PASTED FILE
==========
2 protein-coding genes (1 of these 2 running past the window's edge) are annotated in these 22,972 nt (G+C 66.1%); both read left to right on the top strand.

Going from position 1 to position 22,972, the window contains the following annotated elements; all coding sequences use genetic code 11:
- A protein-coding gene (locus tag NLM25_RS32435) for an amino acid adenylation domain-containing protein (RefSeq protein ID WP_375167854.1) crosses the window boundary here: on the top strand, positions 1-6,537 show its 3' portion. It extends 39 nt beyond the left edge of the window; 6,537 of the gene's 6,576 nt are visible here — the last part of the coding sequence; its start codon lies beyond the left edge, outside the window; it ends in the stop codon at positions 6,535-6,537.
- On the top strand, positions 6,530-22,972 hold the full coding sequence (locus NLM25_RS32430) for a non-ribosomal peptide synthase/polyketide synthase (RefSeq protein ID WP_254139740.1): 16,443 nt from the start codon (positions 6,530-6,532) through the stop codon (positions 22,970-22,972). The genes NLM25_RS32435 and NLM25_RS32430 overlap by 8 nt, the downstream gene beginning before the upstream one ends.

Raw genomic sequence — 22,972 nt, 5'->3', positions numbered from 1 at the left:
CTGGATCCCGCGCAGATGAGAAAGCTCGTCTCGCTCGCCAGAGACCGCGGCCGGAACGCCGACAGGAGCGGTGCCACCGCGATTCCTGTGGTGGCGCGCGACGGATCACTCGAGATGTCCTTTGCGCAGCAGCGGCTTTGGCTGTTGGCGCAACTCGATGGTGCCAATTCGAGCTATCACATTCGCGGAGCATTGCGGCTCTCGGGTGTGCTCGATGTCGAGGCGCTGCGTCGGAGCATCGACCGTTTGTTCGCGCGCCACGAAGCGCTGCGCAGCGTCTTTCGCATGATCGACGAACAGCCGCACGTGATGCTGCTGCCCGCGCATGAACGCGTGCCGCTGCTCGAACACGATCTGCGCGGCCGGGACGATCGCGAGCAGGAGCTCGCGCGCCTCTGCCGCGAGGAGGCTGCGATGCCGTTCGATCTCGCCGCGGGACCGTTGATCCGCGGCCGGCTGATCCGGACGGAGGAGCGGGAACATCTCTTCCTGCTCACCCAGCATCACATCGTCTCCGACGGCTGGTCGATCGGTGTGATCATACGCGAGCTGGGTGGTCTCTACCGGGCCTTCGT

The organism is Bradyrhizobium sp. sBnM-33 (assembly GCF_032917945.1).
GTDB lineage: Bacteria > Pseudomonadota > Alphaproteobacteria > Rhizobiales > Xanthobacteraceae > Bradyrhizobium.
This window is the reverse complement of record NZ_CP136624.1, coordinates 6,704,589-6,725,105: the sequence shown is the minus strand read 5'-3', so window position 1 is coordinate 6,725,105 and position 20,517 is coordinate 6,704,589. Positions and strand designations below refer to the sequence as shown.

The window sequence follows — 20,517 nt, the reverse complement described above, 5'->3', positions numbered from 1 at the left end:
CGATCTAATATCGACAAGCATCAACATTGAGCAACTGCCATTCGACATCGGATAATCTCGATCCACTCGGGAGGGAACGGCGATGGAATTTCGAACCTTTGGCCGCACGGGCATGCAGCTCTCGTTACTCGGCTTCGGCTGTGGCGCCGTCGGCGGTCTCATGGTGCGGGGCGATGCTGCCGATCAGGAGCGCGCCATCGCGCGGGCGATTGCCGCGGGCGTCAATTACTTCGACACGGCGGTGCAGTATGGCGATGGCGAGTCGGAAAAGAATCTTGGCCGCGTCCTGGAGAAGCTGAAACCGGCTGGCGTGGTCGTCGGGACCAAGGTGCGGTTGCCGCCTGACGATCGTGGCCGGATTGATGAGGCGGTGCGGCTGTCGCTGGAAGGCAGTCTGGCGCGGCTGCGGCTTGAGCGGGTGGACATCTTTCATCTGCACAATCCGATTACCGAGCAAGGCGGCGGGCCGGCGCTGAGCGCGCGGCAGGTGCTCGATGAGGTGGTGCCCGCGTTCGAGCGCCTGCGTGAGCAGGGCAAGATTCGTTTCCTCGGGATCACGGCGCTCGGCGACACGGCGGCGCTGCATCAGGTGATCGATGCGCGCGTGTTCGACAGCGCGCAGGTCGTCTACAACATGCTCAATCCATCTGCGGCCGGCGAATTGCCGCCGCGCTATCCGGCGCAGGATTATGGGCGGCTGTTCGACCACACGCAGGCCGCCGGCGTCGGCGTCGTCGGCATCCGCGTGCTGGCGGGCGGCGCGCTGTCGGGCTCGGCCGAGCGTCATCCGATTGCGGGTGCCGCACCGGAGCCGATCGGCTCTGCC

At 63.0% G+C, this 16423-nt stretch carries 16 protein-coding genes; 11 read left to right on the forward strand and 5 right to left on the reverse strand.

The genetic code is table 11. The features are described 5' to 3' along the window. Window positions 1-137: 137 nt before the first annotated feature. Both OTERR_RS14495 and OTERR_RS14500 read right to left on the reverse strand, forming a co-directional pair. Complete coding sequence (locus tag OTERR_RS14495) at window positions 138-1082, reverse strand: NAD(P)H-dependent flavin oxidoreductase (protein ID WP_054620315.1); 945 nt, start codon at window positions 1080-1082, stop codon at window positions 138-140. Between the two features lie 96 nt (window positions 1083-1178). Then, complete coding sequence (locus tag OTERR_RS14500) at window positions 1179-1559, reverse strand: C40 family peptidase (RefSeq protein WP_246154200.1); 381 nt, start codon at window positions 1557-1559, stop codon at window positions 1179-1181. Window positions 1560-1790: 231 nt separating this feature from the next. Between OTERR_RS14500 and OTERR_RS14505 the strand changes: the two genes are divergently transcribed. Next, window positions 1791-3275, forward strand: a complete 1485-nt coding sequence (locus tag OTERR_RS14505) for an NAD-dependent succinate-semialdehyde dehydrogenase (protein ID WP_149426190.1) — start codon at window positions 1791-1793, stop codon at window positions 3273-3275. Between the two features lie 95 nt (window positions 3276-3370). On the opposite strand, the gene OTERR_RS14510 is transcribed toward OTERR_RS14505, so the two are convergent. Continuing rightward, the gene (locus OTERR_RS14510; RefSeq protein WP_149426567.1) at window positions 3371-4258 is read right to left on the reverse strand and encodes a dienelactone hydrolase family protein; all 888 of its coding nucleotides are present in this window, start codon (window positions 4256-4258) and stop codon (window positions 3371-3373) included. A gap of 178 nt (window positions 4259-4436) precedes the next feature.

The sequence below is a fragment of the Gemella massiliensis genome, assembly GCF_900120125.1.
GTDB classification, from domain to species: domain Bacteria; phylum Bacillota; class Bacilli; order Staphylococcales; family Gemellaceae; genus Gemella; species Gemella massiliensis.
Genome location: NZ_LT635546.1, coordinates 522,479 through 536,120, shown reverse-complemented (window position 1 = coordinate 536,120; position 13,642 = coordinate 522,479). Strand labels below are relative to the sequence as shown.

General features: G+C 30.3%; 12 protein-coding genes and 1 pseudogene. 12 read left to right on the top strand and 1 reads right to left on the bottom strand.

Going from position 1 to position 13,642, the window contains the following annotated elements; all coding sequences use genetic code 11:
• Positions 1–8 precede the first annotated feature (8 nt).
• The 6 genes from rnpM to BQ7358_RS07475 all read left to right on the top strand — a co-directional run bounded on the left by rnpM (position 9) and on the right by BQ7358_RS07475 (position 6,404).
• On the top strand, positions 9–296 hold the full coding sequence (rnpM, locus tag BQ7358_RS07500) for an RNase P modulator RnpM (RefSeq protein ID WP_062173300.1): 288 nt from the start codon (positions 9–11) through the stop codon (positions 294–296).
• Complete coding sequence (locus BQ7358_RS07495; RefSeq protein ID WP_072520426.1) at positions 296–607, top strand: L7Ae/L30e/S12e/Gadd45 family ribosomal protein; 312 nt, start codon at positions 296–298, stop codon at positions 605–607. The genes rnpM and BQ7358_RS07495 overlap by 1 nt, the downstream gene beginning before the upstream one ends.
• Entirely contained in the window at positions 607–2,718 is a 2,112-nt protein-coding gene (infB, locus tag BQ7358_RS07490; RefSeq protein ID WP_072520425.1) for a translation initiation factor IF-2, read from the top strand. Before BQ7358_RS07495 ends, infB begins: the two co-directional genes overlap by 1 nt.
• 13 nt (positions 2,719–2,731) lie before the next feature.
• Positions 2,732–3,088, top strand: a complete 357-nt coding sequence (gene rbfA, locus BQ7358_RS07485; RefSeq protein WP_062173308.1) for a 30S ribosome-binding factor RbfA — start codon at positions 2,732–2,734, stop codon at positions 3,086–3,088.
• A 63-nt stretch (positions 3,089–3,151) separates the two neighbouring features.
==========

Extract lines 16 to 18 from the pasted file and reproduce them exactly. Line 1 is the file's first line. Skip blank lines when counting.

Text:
Genome location: NZ_LT635546.1, coordinates 522,479 through 536,120, shown reverse-complemented (window position 1 = coordinate 536,120; position 13,642 = coordinate 522,479). Strand labels below are relative to the sequence as shown.

General features: G+C 30.3%; 12 protein-coding genes and 1 pseudogene. 12 read left to right on the top strand and 1 reads right to left on the bottom strand.

Going from position 1 to position 13,642, the window contains the following annotated elements; all coding sequences use genetic code 11: